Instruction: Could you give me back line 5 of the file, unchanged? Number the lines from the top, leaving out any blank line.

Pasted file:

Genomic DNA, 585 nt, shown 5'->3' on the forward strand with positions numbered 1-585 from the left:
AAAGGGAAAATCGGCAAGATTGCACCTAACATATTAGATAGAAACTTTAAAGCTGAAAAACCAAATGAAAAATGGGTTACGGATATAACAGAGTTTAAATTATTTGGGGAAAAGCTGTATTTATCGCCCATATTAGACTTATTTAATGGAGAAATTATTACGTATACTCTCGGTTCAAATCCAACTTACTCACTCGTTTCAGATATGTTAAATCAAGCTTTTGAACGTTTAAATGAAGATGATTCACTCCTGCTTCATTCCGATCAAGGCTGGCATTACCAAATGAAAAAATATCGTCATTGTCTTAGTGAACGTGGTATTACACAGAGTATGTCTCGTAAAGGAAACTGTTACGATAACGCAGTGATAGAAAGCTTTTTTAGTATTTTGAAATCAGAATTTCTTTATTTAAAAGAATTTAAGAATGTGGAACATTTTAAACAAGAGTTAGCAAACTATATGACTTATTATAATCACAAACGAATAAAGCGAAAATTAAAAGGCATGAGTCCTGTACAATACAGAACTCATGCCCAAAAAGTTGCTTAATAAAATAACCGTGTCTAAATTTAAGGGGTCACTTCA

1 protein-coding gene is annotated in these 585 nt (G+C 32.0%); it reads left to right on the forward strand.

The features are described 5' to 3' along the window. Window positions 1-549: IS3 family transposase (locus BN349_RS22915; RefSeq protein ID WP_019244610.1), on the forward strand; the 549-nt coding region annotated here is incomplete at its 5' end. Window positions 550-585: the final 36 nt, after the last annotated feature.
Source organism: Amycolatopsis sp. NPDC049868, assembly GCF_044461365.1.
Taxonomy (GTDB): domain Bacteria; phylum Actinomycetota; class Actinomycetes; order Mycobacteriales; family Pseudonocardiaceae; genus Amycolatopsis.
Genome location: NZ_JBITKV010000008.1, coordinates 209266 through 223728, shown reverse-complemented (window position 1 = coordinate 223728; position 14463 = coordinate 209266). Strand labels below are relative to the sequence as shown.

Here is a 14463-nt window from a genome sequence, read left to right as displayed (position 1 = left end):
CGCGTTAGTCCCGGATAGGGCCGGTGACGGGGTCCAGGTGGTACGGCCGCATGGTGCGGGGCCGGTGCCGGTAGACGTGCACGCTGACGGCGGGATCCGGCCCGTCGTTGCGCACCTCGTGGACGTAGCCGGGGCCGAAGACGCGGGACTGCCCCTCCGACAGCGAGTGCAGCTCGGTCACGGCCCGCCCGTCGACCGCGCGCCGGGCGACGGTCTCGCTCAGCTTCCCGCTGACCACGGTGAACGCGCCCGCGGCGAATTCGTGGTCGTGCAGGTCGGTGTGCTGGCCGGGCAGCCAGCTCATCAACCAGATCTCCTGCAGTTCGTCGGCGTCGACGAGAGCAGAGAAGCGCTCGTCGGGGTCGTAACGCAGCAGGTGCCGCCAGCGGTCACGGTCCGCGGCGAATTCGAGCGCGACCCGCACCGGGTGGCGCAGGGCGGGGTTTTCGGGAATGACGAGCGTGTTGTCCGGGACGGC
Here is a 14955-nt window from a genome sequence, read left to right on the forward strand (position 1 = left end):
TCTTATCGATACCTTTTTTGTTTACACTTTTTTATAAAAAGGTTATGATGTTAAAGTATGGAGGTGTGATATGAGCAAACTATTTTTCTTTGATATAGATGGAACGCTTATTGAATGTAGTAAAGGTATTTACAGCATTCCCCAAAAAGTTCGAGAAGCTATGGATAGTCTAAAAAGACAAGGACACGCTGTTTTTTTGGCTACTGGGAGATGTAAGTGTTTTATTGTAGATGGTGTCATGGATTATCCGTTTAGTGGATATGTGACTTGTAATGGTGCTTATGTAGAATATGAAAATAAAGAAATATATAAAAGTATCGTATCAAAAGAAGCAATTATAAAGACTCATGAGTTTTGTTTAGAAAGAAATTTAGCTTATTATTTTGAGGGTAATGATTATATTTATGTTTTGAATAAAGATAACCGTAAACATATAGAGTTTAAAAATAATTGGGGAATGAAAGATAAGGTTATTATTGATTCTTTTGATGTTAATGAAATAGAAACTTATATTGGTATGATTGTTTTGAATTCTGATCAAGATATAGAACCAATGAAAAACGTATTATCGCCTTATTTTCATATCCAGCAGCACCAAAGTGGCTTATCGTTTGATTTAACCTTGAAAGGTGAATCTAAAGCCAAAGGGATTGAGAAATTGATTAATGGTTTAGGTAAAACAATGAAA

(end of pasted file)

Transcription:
Source organism: Amycolatopsis sp. NPDC049868, assembly GCF_044461365.1.